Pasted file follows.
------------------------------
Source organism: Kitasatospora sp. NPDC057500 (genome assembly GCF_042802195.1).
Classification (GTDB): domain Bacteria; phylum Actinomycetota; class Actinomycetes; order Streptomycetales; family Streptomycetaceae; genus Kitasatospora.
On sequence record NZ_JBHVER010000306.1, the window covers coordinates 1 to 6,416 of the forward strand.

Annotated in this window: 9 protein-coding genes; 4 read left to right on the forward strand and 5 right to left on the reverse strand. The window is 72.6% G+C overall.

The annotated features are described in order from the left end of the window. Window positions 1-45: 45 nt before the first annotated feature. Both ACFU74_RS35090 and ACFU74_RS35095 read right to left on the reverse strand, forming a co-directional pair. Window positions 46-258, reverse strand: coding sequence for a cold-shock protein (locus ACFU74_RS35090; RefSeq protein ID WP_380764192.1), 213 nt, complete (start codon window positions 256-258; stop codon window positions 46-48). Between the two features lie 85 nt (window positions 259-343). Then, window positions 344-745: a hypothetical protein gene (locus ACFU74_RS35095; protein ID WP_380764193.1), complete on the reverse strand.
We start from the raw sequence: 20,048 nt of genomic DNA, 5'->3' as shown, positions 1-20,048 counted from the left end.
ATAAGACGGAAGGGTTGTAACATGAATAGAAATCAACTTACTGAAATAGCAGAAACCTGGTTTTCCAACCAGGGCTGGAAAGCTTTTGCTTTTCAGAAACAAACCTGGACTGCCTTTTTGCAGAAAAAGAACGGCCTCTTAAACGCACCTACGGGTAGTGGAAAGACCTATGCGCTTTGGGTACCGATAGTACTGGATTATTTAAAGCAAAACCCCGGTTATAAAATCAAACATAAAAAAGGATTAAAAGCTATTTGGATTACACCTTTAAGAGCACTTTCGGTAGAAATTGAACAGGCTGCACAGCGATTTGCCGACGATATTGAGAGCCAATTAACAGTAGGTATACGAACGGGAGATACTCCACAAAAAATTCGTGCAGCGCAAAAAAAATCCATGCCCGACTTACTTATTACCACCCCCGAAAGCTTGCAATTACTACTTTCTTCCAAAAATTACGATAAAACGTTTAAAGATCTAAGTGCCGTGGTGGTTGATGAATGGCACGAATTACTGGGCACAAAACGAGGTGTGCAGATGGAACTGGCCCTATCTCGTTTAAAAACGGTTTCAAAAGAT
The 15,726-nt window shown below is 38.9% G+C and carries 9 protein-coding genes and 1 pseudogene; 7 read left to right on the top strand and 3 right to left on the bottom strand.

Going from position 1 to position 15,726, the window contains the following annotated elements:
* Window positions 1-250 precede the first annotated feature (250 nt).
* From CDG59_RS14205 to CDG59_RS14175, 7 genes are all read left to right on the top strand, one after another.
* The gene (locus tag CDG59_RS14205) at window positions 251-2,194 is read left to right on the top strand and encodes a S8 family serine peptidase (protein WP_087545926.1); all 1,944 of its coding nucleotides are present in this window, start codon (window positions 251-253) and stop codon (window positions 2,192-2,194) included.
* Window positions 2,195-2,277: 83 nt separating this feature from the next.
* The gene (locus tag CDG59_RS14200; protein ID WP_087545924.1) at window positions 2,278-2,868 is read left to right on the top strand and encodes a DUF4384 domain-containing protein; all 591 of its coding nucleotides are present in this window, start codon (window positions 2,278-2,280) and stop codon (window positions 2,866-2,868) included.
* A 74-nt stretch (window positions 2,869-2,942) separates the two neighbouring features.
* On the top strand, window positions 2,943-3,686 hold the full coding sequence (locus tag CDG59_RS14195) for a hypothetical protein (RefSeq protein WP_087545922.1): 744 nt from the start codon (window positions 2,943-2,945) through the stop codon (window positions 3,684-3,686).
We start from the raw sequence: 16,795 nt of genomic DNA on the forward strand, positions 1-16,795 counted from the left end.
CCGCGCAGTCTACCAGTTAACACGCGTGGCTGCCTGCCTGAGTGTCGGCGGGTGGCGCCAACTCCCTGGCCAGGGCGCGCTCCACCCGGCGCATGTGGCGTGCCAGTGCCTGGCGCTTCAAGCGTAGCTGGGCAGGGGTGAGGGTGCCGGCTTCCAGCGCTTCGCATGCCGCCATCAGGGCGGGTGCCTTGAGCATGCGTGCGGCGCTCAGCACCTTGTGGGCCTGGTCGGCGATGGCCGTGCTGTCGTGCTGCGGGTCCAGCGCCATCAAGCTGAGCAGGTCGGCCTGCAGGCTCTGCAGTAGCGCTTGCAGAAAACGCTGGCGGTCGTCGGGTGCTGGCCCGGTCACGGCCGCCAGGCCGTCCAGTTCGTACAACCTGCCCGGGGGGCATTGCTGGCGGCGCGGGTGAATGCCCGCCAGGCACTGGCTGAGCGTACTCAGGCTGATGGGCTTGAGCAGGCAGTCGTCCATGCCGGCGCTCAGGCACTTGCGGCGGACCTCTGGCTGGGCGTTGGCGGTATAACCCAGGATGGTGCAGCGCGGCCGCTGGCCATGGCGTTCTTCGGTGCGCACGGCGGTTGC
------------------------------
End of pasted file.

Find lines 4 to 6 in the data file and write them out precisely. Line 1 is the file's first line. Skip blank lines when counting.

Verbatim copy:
Annotated in this window: 9 protein-coding genes; 4 read left to right on the forward strand and 5 right to left on the reverse strand. The window is 72.6% G+C overall.

The annotated features are described in order from the left end of the window. Window positions 1-45: 45 nt before the first annotated feature. Both ACFU74_RS35090 and ACFU74_RS35095 read right to left on the reverse strand, forming a co-directional pair. Window positions 46-258, reverse strand: coding sequence for a cold-shock protein (locus ACFU74_RS35090; RefSeq protein ID WP_380764192.1), 213 nt, complete (start codon window positions 256-258; stop codon window positions 46-48). Between the two features lie 85 nt (window positions 259-343). Then, window positions 344-745: a hypothetical protein gene (locus ACFU74_RS35095; protein ID WP_380764193.1), complete on the reverse strand.
We start from the raw sequence: 20,048 nt of genomic DNA, 5'->3' as shown, positions 1-20,048 counted from the left end.